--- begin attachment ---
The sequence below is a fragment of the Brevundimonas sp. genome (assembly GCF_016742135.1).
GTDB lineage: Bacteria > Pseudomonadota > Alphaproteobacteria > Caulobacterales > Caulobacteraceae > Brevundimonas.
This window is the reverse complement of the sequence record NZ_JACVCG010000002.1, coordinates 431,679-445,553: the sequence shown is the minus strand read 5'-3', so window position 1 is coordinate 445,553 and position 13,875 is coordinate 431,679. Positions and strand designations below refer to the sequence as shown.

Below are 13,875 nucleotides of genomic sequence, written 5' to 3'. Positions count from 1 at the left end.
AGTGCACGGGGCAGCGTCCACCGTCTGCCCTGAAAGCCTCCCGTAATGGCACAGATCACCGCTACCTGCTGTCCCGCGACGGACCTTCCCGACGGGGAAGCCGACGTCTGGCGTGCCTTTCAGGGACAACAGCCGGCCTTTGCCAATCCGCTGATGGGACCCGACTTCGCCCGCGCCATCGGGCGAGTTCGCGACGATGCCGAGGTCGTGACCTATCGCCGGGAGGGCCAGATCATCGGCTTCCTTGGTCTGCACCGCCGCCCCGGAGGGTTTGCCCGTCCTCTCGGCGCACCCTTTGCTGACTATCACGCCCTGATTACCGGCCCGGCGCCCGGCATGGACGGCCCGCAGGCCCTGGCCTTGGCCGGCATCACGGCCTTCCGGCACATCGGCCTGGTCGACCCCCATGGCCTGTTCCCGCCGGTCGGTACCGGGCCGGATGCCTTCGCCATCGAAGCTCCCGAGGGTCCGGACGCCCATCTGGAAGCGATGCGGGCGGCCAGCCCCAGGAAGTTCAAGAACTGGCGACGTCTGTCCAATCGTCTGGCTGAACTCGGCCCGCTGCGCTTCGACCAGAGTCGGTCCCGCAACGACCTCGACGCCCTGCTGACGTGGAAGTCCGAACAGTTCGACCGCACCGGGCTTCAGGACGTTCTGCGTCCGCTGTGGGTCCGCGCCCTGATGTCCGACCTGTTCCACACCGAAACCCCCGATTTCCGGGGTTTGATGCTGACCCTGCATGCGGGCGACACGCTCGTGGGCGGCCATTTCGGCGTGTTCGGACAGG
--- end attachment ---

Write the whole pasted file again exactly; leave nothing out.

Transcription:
The sequence below is a fragment of the Brevundimonas sp. genome (assembly GCF_016742135.1).
GTDB lineage: Bacteria > Pseudomonadota > Alphaproteobacteria > Caulobacterales > Caulobacteraceae > Brevundimonas.
This window is the reverse complement of the sequence record NZ_JACVCG010000002.1, coordinates 431,679-445,553: the sequence shown is the minus strand read 5'-3', so window position 1 is coordinate 445,553 and position 13,875 is coordinate 431,679. Positions and strand designations below refer to the sequence as shown.

Below are 13,875 nucleotides of genomic sequence, written 5' to 3'. Positions count from 1 at the left end.
AGTGCACGGGGCAGCGTCCACCGTCTGCCCTGAAAGCCTCCCGTAATGGCACAGATCACCGCTACCTGCTGTCCCGCGACGGACCTTCCCGACGGGGAAGCCGACGTCTGGCGTGCCTTTCAGGGACAACAGCCGGCCTTTGCCAATCCGCTGATGGGACCCGACTTCGCCCGCGCCATCGGGCGAGTTCGCGACGATGCCGAGGTCGTGACCTATCGCCGGGAGGGCCAGATCATCGGCTTCCTTGGTCTGCACCGCCGCCCCGGAGGGTTTGCCCGTCCTCTCGGCGCACCCTTTGCTGACTATCACGCCCTGATTACCGGCCCGGCGCCCGGCATGGACGGCCCGCAGGCCCTGGCCTTGGCCGGCATCACGGCCTTCCGGCACATCGGCCTGGTCGACCCCCATGGCCTGTTCCCGCCGGTCGGTACCGGGCCGGATGCCTTCGCCATCGAAGCTCCCGAGGGTCCGGACGCCCATCTGGAAGCGATGCGGGCGGCCAGCCCCAGGAAGTTCAAGAACTGGCGACGTCTGTCCAATCGTCTGGCTGAACTCGGCCCGCTGCGCTTCGACCAGAGTCGGTCCCGCAACGACCTCGACGCCCTGCTGACGTGGAAGTCCGAACAGTTCGACCGCACCGGGCTTCAGGACGTTCTGCGTCCGCTGTGGGTCCGCGCCCTGATGTCCGACCTGTTCCACACCGAAACCCCCGATTTCCGGGGTTTGATGCTGACCCTGCATGCGGGCGACACGCTCGTGGGCGGCCATTTCGGCGTGTTCGGACAGG